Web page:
After about 5-6 weeks of training together as a crew (when we could all make it!) we did our first race as an eight at St Neots Regatta. We had hoped to be in a novice category, but with a change in the way British Rowing members get points for racing, the novice categories seem to be being phased out across various races. We ended up racing against the eventual winners of our category for our first race draw… and obviously lost. An unlucky draw perhaps, but still a brilliant experience. Despite beautiful weather in the morning, by the time our race came the weather had taken a turn for the worst and we were soaked through, we had trouble getting lined up with the stake boat because the wind kept drifting us away, and we lost by four lengths… but we were still probably the happiest bunch there! It just goes to show what a little bit of adrenaline does for you!
What Comes Next
Now I’ve had my first taste of racing I’m excited for what’s to come. I want to do every race I can get myself signed up for (that’s if I make the cut, of course!) and I’m determined to work on my technique and timing so I can pull my weight more in the boat and make efficient use of my strength rather than just haul-assing the oar! I’m hoping to learn to single scull, as it’s supposed to be the best way to learn how to balance and move a boat effectively. I’m also going to work on getting a sub-8 minute 2k erg, which I know is within reach (I’m currently hovering around 8:14).
As well as racing, I hope to use rowing as a way to see new places. I’ve already been on a trip with the recreational rowers, where we rowed from Wallingford to Henley – a total of 26 miles over two days. I’ll cover that trip in a separate post! Touring is great fun and I’m looking forward to seeing where else it will take me.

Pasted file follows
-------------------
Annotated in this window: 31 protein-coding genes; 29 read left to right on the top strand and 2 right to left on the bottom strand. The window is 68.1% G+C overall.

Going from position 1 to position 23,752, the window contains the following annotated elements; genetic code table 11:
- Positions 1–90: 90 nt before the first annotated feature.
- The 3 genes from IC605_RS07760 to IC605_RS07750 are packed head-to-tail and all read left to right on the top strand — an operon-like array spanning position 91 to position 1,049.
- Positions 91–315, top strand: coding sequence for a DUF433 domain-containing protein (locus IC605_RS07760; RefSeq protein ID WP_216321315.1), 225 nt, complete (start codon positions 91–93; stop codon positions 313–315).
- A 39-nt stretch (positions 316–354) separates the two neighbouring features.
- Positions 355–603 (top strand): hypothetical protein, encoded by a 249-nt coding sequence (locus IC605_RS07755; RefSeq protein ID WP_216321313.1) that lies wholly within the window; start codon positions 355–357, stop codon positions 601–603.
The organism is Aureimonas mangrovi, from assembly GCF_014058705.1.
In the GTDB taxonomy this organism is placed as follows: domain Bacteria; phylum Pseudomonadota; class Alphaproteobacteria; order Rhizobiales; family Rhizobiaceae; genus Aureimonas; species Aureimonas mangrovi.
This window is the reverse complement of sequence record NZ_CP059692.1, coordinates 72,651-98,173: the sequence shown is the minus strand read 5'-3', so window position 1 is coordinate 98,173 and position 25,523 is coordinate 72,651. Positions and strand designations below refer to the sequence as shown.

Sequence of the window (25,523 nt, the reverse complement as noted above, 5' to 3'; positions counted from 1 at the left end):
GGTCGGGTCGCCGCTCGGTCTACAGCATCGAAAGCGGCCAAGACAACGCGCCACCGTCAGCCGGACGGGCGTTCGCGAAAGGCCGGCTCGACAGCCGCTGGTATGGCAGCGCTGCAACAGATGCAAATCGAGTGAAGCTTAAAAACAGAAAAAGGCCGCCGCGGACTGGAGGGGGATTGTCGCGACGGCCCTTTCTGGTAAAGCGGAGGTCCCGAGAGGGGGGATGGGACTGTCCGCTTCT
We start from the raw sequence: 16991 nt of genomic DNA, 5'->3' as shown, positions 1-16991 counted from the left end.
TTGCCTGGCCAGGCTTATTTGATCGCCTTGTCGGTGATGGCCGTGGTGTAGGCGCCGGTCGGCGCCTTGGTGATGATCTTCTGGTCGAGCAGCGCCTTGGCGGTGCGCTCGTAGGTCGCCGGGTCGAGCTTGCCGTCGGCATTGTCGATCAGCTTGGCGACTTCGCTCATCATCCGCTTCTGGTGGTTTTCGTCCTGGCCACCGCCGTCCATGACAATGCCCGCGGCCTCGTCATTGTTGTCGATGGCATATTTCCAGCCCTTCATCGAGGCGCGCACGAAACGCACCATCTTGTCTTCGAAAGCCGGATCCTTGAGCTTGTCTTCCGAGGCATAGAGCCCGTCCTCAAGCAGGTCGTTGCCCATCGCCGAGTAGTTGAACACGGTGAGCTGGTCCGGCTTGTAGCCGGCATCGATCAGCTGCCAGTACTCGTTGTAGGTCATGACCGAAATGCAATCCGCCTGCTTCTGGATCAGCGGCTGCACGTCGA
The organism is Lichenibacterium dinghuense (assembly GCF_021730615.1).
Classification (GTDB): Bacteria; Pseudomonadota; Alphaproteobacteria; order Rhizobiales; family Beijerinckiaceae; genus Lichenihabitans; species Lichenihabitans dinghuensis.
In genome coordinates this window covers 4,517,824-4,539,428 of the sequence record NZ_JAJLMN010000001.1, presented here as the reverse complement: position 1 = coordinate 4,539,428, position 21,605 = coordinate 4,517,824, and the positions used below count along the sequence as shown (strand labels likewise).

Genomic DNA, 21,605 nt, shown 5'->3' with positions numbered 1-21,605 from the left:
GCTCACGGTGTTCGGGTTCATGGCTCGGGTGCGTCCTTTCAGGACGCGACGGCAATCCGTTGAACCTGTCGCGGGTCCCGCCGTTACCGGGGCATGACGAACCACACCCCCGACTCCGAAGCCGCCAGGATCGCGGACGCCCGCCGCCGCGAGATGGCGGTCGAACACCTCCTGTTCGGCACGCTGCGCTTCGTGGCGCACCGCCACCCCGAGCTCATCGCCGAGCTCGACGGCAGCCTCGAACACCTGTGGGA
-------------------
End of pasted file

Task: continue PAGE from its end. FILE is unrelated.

It’s all very well writing a wish list of things I want to achieve, but without a plan it’s just that – a wish list. To turn them into goals I’m going to achieve I need an action plan…
Firstly, I’m going to hit the erg at the gym once or twice during the week to rack up the time I spend working on my body positions. British Rowing have a great indoor rowing section on their website called “Go Row Indoor” which has training plans and technique tips as well as advice on apps to record your ergs. I also plan to use Rowing WOD to give me challenging workouts for the erg to improve my rowing fitness.
Secondly, I’m going to get myself out in a single sculling boat whenever I can and get that practice in so I can learn important skills like maneuvering, balancing and getting an efficient stroke and recovery. I just have to be prepared to get wet because the risk of capsize is relatively high… especially for beginners!
And finally, I’m going to continue to train with our lovely learn to race crew as often as I can – working on individual timing is great, but rowing is mostly a team sport and it’s important to work together to get that boat as fast as it can be. Our coach is great and really enthusiastic about the squad and our races, and we’re lucky to have loads of great volunteers who give us coaching from the bank as we train. I need to be a bit of a sponge now and try to take it all in and act on it!
Have you ever thought about learning to row? Or if you’re already a rower, what would you recommend for learning to row better?